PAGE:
- I was offered this opportunity to work with Host International. It's a startup that has agility that brings innovation, and I think looking from outside it looks really great. I remember the very first conversation I had with some of the leaders in this space. It was about some of the work they do in the space of, you know, child protection, providing opportunities for women and children to live in a safer environment, out of immigration, detention and connecting to the communities.
- And when I looked at it, I thought, actually, that speaks and it speaks about that commitment to hope, dignity and inclusion, and actually I didn't need any more convincing. It was just like right. I have been really inspired by the work that we do in different places.
- So our work is about creating community based protection, engaging the local community, engaging people on the journey of safety and protection, and building the bridges between the communities to come together, recognising the strength and skills in the community and building on that. And we do that differently in different places.
- But some of the work that I really cherish is about work that we do with women and Children on the ground. Tapping to the opportunity that exists within their sphere of influence, building trust with the community to offer them land to garden in, to build that trust.
- You know trust is a building block of a good community and a good neighbourhood that really cherishes every member and really doesn't matter where we do this work, it's about how do you engage with the community in that inclusive way to build those connections and relationships.
You had stepped into a new leadership role in an organisation that works on the ground with displaced communities.
How is this experience further influencing the way you lead?
- As as I mentioned about my journey starting in this work and goes back to the points that I made about leadership earlier, being patient and having the time to reflect and recognizing the privilege.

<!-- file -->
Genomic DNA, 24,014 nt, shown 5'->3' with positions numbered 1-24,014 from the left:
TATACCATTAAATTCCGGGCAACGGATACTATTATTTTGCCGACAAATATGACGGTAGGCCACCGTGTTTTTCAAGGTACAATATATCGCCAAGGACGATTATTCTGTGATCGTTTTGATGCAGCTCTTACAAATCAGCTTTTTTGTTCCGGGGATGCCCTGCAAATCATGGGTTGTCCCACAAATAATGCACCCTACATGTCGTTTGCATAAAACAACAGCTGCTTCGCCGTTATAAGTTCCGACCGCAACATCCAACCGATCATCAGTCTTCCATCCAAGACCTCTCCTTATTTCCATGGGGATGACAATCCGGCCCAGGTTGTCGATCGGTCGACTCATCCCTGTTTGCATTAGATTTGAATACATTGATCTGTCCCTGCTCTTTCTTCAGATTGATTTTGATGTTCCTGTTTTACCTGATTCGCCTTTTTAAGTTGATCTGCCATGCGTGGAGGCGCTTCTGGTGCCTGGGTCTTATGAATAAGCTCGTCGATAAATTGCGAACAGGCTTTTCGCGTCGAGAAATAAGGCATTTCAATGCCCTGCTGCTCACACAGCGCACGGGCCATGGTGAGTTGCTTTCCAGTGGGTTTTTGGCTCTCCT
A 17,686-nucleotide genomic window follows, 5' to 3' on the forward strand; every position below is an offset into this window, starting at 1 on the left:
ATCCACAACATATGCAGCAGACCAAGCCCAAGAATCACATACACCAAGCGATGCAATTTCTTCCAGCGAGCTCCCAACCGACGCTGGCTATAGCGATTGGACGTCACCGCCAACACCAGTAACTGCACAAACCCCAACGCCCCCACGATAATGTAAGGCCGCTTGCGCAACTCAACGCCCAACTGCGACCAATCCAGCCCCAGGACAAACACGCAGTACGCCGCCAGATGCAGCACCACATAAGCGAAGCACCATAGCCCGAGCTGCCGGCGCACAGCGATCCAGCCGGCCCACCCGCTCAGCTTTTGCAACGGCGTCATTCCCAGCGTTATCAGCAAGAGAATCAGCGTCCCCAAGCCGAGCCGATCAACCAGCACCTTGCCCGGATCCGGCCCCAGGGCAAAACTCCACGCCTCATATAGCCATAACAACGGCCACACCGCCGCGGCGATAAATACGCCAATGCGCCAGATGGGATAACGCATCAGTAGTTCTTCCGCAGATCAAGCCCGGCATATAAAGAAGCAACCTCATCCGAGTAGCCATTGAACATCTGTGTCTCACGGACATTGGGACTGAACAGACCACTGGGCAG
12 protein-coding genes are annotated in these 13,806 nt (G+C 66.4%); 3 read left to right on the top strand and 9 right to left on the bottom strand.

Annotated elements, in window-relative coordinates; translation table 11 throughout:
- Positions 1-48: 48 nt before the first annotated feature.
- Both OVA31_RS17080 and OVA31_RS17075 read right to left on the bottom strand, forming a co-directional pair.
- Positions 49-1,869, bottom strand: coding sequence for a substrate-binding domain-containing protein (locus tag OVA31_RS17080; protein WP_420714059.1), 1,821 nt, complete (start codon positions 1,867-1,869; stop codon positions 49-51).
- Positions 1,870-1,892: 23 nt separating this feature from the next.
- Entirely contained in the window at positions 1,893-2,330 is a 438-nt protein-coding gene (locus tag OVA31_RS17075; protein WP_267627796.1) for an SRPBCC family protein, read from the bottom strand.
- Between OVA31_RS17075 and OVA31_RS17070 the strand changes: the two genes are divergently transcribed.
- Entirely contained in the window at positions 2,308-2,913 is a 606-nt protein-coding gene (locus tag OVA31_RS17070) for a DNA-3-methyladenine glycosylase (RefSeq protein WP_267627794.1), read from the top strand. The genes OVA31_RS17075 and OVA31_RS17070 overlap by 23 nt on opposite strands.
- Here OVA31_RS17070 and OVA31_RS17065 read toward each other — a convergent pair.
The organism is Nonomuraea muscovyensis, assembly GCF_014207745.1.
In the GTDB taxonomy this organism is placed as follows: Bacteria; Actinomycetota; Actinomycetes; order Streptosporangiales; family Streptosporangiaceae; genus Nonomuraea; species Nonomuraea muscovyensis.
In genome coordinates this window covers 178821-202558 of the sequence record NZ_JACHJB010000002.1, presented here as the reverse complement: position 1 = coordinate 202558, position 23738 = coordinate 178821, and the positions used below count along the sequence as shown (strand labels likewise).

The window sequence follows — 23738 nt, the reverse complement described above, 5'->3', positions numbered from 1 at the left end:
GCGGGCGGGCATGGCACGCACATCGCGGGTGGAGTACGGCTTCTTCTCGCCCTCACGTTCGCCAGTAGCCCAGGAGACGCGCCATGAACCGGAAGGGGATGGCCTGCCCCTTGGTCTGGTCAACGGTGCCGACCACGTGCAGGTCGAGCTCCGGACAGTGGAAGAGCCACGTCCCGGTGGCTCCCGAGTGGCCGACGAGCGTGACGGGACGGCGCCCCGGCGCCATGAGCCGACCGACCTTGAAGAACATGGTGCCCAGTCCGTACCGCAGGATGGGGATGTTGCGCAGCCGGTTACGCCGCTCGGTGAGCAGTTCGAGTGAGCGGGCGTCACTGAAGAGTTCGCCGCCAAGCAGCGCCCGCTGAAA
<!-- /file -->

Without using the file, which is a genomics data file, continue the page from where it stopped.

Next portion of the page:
- The very first thing I learned was actually rather than trying to step into the solution, trying to step back and listen. The solution does exist in the community and to allow the community and those people that know the community to really shape that solution and be part of the solution and frame it in the way that actually will work for them.
- And I have to say that at times, you know, I had to stop myself and realised actually, it's not my place to make that comment or make that judgment or thinking I can do it better because there is a lot of, you know, experience, a lot of skills, a lot of resources. When I started in my role, there was a lot of good foundation in place.
- There was the framework that was about engaging with the local community, the framework of the sharing knowledge and resources, the framework of acknowledging people that have done this work and bringing them along and participating so to some extent it was easy to build those relationships and I would describe my leadership style as a relational leadership.
- I really enjoy stepping into a new context and making their context and getting to learn about people. However, I had to step back at times and think:
- I don't have all the answers and really recognise my place of privilege as someone that has worked in a different context, had a lot more opportunities and resources and been able to step away from that and think about it.
- There is a lot of strength and a lot of resources and skills in the community we are engaged with and allowing that to come to the forefront and shaping our work and shaping our approach.
- That has been an amazing learning.
Can you share an example of place based support mechanisms that are changing outcomes for displaced women and Children?
- One that currently we are involved with which has been a great privilege is some child protection work in Southeast Asia.
- I think part of that has been about recognising the skill, the cultural knowledge, the tradition and principles between the communities we work with and really tap to that and then adding to that elements that are important in creating a better world for Children, including challenging child marriage, including preventing Children from living in poverty, preventing Children of forced labor. But that happens when we cannot create those changes and really building on the strengths of the community and starting in a place based approach, working with the resources that exist and sharing.
- I talked about participatory protection, sharing that responsibility and sharing the decision making with the communities we work.
Mitra you are such a strong advocate for other women and girls who are resettling in Australia as a result of displacement from their lands of origin. It's one of your driving passions, and informally you support many young women on their journeys. You have a bigger vision for their futures, and I understand it's still taking shape. Can you share this narrative with our listeners? I'm sure you will touch the hearts and minds of many and find new supporters.